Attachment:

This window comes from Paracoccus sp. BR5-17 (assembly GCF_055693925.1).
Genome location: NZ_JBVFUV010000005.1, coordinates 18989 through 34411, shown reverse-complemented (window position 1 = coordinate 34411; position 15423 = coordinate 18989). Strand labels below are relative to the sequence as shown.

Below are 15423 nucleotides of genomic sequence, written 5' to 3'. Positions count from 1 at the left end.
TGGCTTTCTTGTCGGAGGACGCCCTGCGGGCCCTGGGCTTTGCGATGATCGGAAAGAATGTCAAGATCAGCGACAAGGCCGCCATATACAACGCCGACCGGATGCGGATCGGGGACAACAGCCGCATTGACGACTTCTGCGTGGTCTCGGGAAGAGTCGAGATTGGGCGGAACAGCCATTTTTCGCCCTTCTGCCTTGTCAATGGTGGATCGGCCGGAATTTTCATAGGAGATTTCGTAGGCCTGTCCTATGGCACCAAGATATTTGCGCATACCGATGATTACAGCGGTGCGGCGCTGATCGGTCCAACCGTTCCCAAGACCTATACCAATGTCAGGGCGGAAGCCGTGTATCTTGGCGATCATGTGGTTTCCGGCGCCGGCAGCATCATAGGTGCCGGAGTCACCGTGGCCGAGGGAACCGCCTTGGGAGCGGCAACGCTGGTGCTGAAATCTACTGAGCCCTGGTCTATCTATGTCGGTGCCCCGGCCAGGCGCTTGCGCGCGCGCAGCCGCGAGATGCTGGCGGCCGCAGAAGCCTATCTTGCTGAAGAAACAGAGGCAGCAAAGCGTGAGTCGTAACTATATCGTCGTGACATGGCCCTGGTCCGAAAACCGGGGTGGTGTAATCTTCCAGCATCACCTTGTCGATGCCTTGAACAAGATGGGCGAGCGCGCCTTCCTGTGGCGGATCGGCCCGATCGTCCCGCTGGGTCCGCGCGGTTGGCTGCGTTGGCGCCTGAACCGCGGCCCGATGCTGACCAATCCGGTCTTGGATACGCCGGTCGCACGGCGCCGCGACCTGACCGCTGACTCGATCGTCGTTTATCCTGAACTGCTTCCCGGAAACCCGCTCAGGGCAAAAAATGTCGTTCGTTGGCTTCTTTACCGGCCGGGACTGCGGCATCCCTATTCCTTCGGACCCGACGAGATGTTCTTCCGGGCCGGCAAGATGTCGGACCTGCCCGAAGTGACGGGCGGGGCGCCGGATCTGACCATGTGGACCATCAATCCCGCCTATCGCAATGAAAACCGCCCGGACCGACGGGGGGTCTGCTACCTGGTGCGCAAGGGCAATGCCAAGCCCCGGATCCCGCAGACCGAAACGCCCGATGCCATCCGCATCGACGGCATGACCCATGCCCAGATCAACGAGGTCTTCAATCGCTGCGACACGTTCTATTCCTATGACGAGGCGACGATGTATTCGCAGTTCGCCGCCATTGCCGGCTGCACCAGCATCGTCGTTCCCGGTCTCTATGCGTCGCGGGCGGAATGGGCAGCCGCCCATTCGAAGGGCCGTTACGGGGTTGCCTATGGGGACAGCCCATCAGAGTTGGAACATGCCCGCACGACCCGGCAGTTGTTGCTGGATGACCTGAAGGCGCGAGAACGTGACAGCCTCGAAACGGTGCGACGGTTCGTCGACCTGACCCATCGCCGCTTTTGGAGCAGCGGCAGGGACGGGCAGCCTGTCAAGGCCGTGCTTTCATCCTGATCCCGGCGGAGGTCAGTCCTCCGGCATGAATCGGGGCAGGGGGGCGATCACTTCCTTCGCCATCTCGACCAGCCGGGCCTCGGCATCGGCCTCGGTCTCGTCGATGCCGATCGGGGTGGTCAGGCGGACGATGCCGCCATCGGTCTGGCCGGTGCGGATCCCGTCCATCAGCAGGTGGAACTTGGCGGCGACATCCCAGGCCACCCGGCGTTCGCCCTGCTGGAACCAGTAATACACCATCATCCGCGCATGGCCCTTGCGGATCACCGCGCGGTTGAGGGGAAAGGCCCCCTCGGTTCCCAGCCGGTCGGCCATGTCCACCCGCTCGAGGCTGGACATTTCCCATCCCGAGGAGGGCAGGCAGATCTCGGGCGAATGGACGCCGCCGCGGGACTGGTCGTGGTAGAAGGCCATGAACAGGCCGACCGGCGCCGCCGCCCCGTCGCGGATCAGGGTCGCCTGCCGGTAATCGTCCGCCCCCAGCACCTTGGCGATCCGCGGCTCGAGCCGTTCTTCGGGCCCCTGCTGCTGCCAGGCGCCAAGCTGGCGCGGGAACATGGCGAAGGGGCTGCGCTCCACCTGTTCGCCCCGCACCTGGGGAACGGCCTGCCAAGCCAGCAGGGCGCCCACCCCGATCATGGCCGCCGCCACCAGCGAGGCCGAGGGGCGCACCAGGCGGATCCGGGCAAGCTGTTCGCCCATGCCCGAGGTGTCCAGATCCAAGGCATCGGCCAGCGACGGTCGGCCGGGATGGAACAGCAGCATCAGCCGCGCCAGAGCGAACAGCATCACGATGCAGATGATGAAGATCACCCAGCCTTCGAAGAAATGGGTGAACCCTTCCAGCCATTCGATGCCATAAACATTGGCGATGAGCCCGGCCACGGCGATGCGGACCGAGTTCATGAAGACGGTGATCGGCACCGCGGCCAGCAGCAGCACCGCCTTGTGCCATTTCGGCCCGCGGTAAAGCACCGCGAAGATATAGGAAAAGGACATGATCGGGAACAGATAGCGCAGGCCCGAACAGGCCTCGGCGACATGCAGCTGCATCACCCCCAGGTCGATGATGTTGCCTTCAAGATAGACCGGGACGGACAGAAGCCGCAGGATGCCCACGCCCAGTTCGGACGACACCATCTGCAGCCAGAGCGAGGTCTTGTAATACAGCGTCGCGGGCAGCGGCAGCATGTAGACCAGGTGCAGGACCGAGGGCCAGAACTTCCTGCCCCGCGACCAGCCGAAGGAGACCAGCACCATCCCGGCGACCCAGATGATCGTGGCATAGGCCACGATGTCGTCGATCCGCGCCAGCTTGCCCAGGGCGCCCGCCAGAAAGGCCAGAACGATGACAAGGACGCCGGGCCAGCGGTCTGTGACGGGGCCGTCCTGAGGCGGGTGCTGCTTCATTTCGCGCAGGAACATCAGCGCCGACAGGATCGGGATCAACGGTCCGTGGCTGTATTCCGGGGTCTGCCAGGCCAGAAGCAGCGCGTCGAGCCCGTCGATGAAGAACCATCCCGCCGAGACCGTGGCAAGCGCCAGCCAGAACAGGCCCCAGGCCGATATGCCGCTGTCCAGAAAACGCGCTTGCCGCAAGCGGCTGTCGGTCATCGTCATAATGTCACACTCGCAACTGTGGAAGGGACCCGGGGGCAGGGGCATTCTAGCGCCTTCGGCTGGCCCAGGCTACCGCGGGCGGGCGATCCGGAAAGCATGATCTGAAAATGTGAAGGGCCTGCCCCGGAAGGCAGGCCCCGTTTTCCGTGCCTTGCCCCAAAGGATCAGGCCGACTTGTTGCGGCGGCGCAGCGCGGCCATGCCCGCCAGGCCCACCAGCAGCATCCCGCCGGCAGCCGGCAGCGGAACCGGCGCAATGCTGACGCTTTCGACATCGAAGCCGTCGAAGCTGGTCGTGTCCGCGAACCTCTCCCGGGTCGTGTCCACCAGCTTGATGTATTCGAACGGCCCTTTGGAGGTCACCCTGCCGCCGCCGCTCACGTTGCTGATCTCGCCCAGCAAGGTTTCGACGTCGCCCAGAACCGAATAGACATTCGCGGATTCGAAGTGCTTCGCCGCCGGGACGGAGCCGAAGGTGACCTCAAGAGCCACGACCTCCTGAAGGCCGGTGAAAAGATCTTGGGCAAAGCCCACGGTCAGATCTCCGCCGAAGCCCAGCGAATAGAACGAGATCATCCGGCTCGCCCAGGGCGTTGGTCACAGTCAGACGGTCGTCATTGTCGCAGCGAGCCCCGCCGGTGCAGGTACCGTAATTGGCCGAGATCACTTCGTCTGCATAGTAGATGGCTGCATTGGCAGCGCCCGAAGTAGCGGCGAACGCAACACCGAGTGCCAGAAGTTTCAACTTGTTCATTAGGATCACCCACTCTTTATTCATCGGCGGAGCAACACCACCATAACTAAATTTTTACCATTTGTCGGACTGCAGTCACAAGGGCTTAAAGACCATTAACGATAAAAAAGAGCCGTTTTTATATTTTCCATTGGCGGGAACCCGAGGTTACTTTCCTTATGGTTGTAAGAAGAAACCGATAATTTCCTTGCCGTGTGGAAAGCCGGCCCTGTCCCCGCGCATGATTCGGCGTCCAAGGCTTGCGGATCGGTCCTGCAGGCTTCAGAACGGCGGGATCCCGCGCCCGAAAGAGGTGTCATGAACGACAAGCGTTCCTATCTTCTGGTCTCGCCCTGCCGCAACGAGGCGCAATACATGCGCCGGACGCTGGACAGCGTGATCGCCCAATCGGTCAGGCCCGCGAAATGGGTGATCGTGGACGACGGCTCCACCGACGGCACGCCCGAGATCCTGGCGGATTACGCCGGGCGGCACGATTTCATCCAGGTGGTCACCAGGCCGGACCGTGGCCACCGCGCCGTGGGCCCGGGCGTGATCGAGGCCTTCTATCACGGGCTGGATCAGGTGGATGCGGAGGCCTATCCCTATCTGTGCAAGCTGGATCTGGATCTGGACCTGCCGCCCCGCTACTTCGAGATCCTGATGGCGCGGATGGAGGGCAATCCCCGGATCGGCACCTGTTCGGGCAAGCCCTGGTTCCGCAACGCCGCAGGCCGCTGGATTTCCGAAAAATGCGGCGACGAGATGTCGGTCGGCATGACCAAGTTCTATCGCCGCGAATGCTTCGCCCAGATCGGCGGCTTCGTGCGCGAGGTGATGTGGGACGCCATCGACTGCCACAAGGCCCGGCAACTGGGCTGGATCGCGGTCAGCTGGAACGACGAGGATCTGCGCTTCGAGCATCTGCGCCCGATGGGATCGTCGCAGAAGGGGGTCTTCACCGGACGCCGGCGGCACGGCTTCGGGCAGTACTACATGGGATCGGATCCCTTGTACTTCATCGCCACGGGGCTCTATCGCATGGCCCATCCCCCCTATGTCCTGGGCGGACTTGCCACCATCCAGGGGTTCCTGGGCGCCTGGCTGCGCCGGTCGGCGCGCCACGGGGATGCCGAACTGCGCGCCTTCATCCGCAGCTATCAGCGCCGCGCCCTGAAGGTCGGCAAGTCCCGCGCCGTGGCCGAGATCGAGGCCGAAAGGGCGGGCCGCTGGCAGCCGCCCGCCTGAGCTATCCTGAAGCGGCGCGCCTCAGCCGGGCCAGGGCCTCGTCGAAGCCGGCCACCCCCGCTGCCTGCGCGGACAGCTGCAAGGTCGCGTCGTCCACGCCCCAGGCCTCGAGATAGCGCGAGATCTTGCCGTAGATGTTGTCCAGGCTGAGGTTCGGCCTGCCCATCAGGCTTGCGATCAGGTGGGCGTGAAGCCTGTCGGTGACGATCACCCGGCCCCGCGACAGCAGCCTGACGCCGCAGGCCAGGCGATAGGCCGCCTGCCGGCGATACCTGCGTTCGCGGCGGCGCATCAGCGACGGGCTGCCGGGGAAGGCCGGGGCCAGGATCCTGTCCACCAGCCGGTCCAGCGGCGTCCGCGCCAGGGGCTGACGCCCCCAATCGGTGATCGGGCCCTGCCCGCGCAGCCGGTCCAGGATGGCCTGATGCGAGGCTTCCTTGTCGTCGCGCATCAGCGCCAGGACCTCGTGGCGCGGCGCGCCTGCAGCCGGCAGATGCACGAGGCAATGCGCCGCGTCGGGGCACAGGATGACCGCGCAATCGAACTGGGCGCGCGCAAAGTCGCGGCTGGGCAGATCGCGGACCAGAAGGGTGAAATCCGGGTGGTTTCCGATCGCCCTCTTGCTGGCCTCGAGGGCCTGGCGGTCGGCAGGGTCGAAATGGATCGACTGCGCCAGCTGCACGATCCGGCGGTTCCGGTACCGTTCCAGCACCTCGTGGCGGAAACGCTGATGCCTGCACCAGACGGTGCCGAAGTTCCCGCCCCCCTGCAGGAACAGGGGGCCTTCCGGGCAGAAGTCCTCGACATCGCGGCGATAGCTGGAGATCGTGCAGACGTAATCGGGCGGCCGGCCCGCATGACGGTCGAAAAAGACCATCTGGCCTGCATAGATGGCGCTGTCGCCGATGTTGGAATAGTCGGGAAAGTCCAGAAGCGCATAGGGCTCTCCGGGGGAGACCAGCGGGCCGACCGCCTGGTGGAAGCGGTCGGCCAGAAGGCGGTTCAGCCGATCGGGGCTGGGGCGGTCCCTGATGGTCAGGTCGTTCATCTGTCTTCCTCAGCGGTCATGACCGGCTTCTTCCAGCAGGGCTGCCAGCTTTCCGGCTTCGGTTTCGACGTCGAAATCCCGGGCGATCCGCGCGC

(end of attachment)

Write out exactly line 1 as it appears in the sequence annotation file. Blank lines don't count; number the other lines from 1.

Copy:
This window comes from Paracoccus sp. BR5-17 (assembly GCF_055693925.1).